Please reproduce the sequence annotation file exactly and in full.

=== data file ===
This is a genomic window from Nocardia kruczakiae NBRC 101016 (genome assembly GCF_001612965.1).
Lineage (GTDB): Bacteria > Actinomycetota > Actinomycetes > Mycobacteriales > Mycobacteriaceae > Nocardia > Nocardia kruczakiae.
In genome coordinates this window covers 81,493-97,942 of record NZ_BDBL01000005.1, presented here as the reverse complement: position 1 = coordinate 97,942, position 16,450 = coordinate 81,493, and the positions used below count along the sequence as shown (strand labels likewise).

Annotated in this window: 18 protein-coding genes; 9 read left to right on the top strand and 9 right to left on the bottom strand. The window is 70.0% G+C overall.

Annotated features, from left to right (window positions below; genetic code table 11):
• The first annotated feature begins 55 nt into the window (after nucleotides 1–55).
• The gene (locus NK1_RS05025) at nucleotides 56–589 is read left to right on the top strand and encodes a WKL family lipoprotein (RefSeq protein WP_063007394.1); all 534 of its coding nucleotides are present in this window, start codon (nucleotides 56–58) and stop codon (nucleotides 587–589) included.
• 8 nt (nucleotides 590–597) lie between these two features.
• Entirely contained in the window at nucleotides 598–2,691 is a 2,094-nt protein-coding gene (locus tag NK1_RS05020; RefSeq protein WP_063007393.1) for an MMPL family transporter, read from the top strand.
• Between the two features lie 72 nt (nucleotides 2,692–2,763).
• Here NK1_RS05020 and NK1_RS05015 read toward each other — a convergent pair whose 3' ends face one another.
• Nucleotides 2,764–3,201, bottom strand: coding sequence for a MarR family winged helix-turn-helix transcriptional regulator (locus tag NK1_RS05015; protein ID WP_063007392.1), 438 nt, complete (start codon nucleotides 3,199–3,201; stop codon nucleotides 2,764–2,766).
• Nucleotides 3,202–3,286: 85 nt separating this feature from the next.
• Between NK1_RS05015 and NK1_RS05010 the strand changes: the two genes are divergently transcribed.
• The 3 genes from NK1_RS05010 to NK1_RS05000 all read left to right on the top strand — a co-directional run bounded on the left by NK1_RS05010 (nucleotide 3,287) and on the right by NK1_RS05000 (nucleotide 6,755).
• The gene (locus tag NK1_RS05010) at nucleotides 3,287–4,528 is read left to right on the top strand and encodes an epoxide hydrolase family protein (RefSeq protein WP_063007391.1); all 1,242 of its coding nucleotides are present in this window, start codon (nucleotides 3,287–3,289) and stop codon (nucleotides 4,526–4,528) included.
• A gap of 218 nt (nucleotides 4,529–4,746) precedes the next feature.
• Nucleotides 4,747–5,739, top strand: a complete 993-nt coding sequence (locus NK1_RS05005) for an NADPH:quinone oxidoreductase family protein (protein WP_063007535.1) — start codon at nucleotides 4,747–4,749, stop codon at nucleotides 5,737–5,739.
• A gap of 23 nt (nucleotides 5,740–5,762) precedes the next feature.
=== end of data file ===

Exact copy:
This is a genomic window from Nocardia kruczakiae NBRC 101016 (genome assembly GCF_001612965.1).
Lineage (GTDB): Bacteria > Actinomycetota > Actinomycetes > Mycobacteriales > Mycobacteriaceae > Nocardia > Nocardia kruczakiae.
In genome coordinates this window covers 81,493-97,942 of record NZ_BDBL01000005.1, presented here as the reverse complement: position 1 = coordinate 97,942, position 16,450 = coordinate 81,493, and the positions used below count along the sequence as shown (strand labels likewise).

Annotated in this window: 18 protein-coding genes; 9 read left to right on the top strand and 9 right to left on the bottom strand. The window is 70.0% G+C overall.

Annotated features, from left to right (window positions below; genetic code table 11):
• The first annotated feature begins 55 nt into the window (after nucleotides 1–55).
• The gene (locus NK1_RS05025) at nucleotides 56–589 is read left to right on the top strand and encodes a WKL family lipoprotein (RefSeq protein WP_063007394.1); all 534 of its coding nucleotides are present in this window, start codon (nucleotides 56–58) and stop codon (nucleotides 587–589) included.
• 8 nt (nucleotides 590–597) lie between these two features.
• Entirely contained in the window at nucleotides 598–2,691 is a 2,094-nt protein-coding gene (locus tag NK1_RS05020; RefSeq protein WP_063007393.1) for an MMPL family transporter, read from the top strand.
• Between the two features lie 72 nt (nucleotides 2,692–2,763).
• Here NK1_RS05020 and NK1_RS05015 read toward each other — a convergent pair whose 3' ends face one another.
• Nucleotides 2,764–3,201, bottom strand: coding sequence for a MarR family winged helix-turn-helix transcriptional regulator (locus tag NK1_RS05015; protein ID WP_063007392.1), 438 nt, complete (start codon nucleotides 3,199–3,201; stop codon nucleotides 2,764–2,766).
• Nucleotides 3,202–3,286: 85 nt separating this feature from the next.
• Between NK1_RS05015 and NK1_RS05010 the strand changes: the two genes are divergently transcribed.
• The 3 genes from NK1_RS05010 to NK1_RS05000 all read left to right on the top strand — a co-directional run bounded on the left by NK1_RS05010 (nucleotide 3,287) and on the right by NK1_RS05000 (nucleotide 6,755).
• The gene (locus tag NK1_RS05010) at nucleotides 3,287–4,528 is read left to right on the top strand and encodes an epoxide hydrolase family protein (RefSeq protein WP_063007391.1); all 1,242 of its coding nucleotides are present in this window, start codon (nucleotides 3,287–3,289) and stop codon (nucleotides 4,526–4,528) included.
• A gap of 218 nt (nucleotides 4,529–4,746) precedes the next feature.
• Nucleotides 4,747–5,739, top strand: a complete 993-nt coding sequence (locus NK1_RS05005) for an NADPH:quinone oxidoreductase family protein (protein WP_063007535.1) — start codon at nucleotides 4,747–4,749, stop codon at nucleotides 5,737–5,739.
• A gap of 23 nt (nucleotides 5,740–5,762) precedes the next feature.